Mirror of Zen Blog

Eroticism, Death and the Devil – How Gothic Art Captivates Us | DW Documentary

Eroticism, death and the devil - How Gothic art captivates us | DW Documentary

This is an utterly fascinating documentary, like spiritual porn for my past-life Catholic-monk soul.

I have always been deeply enthralled by gothic art and history, and always will be. I’ve always been unshakably certain, since childhood, in the marrow of my bones, that I have lived again and again in gothic monasteries — they are a world of perfect familiarity, and something which I long for, even today.

In my teenage years, I was already telling my closest friends that I would become a monk. My best friend since early childhood, a writer, once published a semi-autobiographical piece in college, one of whose supporting characters (loosely based on me), appears at the end of the story, in our advanced years, as a Catholic mystic-monk offering him life-wisdom. After graduating from university, I even applied (handwritten pre-Internet letters in passable French!) to several monasteries while living in Paris, at the age of twenty three (and living with a girlfriend, no less). I was accepted at two: famed Mont St. Michel, at the coast of Normandy (I rejected after visiting and barely surviving the swarms of tourists, and realizing how un-contemplative it would be) and a Cistercian monastery isolated deep in the Pyrenees.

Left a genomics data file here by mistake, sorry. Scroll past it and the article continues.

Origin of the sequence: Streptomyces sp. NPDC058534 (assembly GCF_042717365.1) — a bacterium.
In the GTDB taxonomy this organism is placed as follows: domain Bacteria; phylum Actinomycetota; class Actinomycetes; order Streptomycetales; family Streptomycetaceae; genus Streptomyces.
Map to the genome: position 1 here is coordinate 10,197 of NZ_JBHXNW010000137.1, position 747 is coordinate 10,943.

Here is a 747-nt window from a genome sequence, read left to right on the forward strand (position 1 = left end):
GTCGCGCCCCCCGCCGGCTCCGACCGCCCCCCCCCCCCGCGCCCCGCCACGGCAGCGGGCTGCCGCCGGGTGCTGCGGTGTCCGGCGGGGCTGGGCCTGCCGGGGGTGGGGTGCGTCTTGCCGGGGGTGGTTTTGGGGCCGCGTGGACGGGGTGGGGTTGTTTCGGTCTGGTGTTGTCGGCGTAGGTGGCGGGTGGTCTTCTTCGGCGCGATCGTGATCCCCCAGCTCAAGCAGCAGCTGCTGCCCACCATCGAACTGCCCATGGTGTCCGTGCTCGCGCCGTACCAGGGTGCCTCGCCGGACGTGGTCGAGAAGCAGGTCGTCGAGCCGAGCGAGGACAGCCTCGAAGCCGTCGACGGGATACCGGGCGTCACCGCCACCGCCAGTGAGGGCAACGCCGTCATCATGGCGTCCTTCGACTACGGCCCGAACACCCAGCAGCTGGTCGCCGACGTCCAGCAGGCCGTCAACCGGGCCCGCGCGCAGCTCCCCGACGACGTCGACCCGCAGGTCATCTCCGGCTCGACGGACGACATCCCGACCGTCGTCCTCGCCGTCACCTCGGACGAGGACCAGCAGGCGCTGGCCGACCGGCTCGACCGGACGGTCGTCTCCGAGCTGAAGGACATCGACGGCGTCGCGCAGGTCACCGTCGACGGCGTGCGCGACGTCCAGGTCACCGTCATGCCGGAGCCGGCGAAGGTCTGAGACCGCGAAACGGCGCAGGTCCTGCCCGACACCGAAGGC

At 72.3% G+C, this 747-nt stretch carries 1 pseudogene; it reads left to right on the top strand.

While in a period of discernment, one evening at a friend’s home in Paris, I happened on an old edition of Ralph Waldo Emerson’s Essays. That book blew my world wide open — wider far, far, far than any bible ever could. His “Divinity School Address” confirmed perfectly my doubts about the entire Christian ecclesiastical project; “Self-Reliance”, and “Nature” spoke back to me latent intuitions about the true possibility of a this-world revelation excelling anything in the scriptures; and his timeless essay on “Transcendentalism” fortified my furtive, guilt-filled attempts to locate that revelation through the pointers in the one or two Zen books I’d been blessed to have read by then.

Emerson pointed the way to within. I was off to the races.

Next stop was Harvard Divinity School (a rest area on the break from Catholicism), then 90-day Winter Kyol Che at Shin Won Sah Temple in Korea (a break with Christianity and all monotheism).

And yet, there is this vast sentiment arising inside whenever I see or hear or read even the slightest thing about the gothic church, especially monastic community. It feels more like a gripping homesickness than anything else. Man, I’d totally live in one of those situations again in a fucking heartbeat; I feel sometimes like I actually belong there.

But let’s be frank: In order to live there, after what I’ve experienced through meditation, I’d need somehow to shut out completely the teachings that I’d linked with this so darkly since my youth. It’d be kind of weird living out some past-life’s experience by faking allegiance to — or faith in — the claims made in the main book on the syllabus. I’d be found out in short order, and they’d promptly bounce me from the place. And then this ancient homesickness would start all over again.

Better stick with the Zen Center job, after all. It’d really suck being burned at the stake all over again.

Many many thanks to Addison Hodges Hart for bringing this gem to my attention.